"If, on the other hand, after making an agreement, in the process of reducing it to a written form, the instrument, by means of a mistake of law, fails to express the contract which the parties actually entered into, equity will interfere with the appropriate relief, either by way of its enforcement, or by cancellation, or by reformation, to the same extent as if the failure of the writing to express the real contract was caused by a mistake of fact. In this instance there is not a mistake as to the legal import of the contract actually made, but the mistake of law prevents the real contract from being embodied in the written instrument. In short, if a written instrument fails to express the intention which the parties had in making the contract which it purports to contain, equity will grant its relief, affirmatively or defensively, although the failure may have resulted from a mistake as to the legal meaning and operation of the terms of language employed in the writing. Among the ordinary examples of such errors are those as to the legal effect of a description of the subject-matter, and as to the import of technical words and phrases; but the rule is not conformed to these instances." (Italics ours.)

¶13 This rule is supported by the following authorities: Hunt v. Rousmainer, 8 Wheat. (U.S.) 174, 5 L. Ed. 589, opinion by Marshall; Ivinson v. Hutton, 98 U.S. 79, 25 L. Ed. 66; Pitcher v. Hennessey, 48 N.Y. 415; Lanning v. Carpenter, 48 N.Y. 408; Maher v. Insurance Co., 67 N.Y. 283; O'Donnell v. Harmon, 3 Daly (N.Y.) 424; Gillespie v. Moon, 2 Johns. Ch. (N.Y.) 585, 7 Am. Dec. 559; Canedy v. Marcey, 13 Gray (Mass.) 373, opinion by Shaw; Stedwell v. Anderson, 21 Conn. 139; Huss v. Morris, 63 Pa. 367, opinion by Sharswood; Cooke v. Husbands, 11 Md. 492; Larkins v. Biddle, 21 Ala. 252; Stone v. hale, 17 Ala. 557, 52 Am. Dec. 185; Clopton v. Martin, 11 Ala. 187; McNaughten v. Partridge, 11 Ohio 223, 38 Am. Dec. 731; Smith v. Jordan, 13 Minn. 264 (Gil. 246) 97 Am. Dec. 232; Wall v. Meilke, 89 Minn. 232, 94 N.W. 688; Sparks v. Pittman, 51 Miss. 511; Stockbridge Iron Co. v. Hudson Iron Co., 107 Mass. 290; Oliver v. Mutual Com. Marine Ins. Co., 2 Curt. 277, F. Cas. No. 10,498; Lansing v. Commercial Union Ins. Co., 4 Neb. (Unof.) 140, 93 N.W. 756; Dinwiddie v. Self, 145 Ill. 290, 33 N.E. 892; Lee v. Percival, 85 Iowa 639, 52 N.W. 543; Hausbrandt v. Hofler, 117 Iowa 103, 90 N.W. 494, 94 Am. St. Rep. 289; Corrigan v. Tiernay, 100 Mo. 276, 13 S.W. 401; Richmond v. Ogden St. Ry. Co., 44 Ore. 48, 74 P. 333; Ryder v. Ryder, 19 R.I. 188, 32 A. 919; Citizens' Nat. Bank v. Judy, 146 Ind. 322, 43 N.E. 259; Springs v. Harven, 56 N.C. 96. Many other cases might be cited sustaining the proposition, but it is not necessary to cite any other, except the case of Farmers' & Merchants' National Bank v. Hoyt, 29 Okla. 772, 120 P. 264.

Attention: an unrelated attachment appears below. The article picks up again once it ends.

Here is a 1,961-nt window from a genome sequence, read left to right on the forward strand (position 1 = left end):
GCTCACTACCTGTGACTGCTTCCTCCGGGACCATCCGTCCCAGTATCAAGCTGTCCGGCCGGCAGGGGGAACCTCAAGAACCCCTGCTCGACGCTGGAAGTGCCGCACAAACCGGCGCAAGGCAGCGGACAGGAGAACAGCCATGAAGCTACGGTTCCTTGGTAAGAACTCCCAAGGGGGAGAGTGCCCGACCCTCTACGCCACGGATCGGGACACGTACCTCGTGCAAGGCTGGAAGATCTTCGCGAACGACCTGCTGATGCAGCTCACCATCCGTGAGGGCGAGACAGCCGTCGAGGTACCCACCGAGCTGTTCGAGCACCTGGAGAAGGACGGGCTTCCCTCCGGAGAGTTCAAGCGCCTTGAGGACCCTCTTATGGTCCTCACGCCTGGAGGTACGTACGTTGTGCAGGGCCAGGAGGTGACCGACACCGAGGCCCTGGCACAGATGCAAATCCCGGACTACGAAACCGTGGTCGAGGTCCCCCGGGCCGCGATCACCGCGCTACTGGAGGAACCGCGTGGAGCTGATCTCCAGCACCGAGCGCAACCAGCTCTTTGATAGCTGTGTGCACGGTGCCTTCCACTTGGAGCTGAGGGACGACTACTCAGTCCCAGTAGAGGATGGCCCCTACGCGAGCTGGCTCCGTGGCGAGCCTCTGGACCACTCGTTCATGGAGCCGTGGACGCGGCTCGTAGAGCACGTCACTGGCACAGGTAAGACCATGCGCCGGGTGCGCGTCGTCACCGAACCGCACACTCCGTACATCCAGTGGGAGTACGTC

¶14 But plaintiff contends that, though defendant may have been mistaken as to the terms, he cannot have relief because plaintiff understood the effect of the language used, and cautioned the witness Heinrich not to explain to defendant its true effect. But if they made the contract as claimed int he amended answer, then, for the purpose of preparing it in written form, defendant was a mere draughtsman.